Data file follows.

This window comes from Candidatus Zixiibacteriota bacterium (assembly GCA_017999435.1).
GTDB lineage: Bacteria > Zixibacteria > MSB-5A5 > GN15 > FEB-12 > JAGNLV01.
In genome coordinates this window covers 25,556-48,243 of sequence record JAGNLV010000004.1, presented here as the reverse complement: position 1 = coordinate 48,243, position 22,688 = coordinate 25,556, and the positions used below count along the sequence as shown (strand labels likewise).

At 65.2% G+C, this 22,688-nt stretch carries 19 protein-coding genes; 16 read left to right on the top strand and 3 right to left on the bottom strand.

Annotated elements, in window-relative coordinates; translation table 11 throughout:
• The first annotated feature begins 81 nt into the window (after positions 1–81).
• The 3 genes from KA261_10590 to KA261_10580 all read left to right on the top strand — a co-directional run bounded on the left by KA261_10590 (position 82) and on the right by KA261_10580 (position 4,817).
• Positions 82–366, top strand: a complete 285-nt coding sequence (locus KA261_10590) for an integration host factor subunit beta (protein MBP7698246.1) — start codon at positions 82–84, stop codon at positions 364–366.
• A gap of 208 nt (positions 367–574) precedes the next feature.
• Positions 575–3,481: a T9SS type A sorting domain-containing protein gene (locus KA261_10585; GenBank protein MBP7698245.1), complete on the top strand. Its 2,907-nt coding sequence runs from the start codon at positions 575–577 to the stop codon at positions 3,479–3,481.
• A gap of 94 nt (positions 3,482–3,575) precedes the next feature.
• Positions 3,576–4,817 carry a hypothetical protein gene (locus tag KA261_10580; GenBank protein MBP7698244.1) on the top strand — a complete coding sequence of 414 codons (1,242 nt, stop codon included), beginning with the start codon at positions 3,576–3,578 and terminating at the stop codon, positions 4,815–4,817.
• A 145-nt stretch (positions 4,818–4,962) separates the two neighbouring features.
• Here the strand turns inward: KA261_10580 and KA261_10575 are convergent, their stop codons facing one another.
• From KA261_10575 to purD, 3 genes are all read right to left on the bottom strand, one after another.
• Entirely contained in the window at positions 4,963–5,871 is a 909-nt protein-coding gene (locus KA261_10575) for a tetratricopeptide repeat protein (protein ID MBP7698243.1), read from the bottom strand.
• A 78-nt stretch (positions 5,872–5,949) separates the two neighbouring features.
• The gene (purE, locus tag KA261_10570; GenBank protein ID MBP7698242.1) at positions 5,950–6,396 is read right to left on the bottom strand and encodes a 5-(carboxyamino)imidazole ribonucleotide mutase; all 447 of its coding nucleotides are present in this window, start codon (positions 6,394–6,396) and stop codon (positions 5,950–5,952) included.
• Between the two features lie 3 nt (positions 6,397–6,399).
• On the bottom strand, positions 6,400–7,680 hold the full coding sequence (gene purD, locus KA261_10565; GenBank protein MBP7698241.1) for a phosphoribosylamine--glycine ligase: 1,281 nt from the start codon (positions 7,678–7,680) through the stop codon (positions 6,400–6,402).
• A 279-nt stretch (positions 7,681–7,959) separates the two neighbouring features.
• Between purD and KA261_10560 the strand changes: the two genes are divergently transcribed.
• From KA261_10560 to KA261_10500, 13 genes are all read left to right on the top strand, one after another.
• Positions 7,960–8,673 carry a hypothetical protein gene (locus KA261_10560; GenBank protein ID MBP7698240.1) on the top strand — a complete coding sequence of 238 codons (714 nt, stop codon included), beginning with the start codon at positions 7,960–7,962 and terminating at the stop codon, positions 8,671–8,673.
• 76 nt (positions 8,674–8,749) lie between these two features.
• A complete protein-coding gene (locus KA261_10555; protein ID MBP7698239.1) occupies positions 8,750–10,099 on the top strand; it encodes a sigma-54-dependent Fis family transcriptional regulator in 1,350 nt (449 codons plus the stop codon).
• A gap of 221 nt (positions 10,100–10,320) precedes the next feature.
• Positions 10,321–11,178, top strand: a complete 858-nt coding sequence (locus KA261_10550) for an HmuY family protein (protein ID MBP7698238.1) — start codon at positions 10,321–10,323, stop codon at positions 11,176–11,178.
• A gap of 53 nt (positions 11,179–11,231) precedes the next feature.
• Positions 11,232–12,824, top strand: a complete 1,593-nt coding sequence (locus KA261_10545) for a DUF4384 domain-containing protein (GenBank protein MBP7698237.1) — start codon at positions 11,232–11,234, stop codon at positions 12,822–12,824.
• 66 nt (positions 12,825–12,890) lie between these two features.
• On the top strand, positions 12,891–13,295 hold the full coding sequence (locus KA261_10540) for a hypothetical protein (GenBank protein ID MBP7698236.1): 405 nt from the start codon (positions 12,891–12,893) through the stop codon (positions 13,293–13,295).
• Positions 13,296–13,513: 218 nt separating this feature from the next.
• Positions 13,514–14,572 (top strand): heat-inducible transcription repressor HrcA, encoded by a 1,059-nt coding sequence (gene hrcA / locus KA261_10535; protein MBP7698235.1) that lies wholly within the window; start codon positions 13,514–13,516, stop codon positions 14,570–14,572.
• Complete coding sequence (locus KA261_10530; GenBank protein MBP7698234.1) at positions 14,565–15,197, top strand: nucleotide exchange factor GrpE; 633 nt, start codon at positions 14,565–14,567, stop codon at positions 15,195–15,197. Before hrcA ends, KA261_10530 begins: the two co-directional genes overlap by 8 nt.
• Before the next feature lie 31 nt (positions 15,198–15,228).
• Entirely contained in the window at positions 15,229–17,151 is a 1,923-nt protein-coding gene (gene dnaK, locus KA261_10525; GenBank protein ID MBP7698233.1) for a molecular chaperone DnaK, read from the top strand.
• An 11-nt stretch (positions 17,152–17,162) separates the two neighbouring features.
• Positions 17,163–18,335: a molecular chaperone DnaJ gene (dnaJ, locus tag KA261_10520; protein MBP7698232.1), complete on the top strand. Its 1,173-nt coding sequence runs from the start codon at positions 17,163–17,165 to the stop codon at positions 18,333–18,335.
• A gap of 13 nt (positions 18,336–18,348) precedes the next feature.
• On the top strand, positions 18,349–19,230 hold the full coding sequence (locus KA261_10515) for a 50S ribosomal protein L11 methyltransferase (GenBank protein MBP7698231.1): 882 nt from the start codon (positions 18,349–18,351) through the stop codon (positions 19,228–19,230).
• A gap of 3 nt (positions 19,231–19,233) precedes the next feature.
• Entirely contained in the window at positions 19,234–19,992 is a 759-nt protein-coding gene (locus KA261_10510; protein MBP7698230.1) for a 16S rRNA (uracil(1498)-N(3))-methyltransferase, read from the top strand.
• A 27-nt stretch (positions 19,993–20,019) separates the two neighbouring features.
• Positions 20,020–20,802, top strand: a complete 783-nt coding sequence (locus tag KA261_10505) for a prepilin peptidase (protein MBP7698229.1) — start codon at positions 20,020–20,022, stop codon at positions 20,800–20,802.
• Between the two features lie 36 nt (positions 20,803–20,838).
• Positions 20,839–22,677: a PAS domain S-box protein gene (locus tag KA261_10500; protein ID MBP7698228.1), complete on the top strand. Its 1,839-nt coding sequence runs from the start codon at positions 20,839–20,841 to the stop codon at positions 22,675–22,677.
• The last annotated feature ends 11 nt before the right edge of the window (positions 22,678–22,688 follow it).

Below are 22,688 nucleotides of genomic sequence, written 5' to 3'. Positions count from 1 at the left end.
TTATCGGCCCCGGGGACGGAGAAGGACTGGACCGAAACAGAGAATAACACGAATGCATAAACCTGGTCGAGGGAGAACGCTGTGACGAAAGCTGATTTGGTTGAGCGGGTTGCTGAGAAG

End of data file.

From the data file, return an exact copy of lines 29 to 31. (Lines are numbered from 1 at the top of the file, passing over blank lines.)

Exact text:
• A gap of 53 nt (positions 11,179–11,231) precedes the next feature.
• Positions 11,232–12,824, top strand: a complete 1,593-nt coding sequence (locus KA261_10545) for a DUF4384 domain-containing protein (GenBank protein MBP7698237.1) — start codon at positions 11,232–11,234, stop codon at positions 12,822–12,824.
• 66 nt (positions 12,825–12,890) lie between these two features.